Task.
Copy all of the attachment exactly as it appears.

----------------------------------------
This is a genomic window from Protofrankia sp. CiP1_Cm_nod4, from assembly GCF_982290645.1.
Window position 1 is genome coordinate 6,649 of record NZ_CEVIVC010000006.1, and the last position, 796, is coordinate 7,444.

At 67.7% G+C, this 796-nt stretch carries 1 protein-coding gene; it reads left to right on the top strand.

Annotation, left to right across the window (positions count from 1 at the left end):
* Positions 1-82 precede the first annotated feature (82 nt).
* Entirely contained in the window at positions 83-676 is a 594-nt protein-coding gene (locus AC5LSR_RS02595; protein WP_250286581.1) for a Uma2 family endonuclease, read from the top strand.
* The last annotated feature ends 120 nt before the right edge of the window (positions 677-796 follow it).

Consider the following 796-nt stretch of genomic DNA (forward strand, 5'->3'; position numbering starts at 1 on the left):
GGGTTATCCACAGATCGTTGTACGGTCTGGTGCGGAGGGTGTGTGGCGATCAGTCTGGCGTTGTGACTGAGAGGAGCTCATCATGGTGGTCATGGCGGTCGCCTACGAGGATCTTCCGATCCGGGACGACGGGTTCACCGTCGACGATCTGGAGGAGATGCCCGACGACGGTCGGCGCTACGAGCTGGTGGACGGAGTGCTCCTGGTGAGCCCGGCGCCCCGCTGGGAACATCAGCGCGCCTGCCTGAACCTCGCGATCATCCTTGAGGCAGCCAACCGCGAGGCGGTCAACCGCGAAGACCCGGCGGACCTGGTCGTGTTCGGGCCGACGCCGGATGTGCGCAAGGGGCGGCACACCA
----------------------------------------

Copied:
This is a genomic window from Protofrankia sp. CiP1_Cm_nod4, from assembly GCF_982290645.1.
Window position 1 is genome coordinate 6,649 of record NZ_CEVIVC010000006.1, and the last position, 796, is coordinate 7,444.

At 67.7% G+C, this 796-nt stretch carries 1 protein-coding gene; it reads left to right on the top strand.

Annotation, left to right across the window (positions count from 1 at the left end):
* Positions 1-82 precede the first annotated feature (82 nt).
* Entirely contained in the window at positions 83-676 is a 594-nt protein-coding gene (locus AC5LSR_RS02595; protein WP_250286581.1) for a Uma2 family endonuclease, read from the top strand.
* The last annotated feature ends 120 nt before the right edge of the window (positions 677-796 follow it).

Consider the following 796-nt stretch of genomic DNA (forward strand, 5'->3'; position numbering starts at 1 on the left):
GGGTTATCCACAGATCGTTGTACGGTCTGGTGCGGAGGGTGTGTGGCGATCAGTCTGGCGTTGTGACTGAGAGGAGCTCATCATGGTGGTCATGGCGGTCGCCTACGAGGATCTTCCGATCCGGGACGACGGGTTCACCGTCGACGATCTGGAGGAGATGCCCGACGACGGTCGGCGCTACGAGCTGGTGGACGGAGTGCTCCTGGTGAGCCCGGCGCCCCGCTGGGAACATCAGCGCGCCTGCCTGAACCTCGCGATCATCCTTGAGGCAGCCAACCGCGAGGCGGTCAACCGCGAAGACCCGGCGGACCTGGTCGTGTTCGGGCCGACGCCGGATGTGCGCAAGGGGCGGCACACCA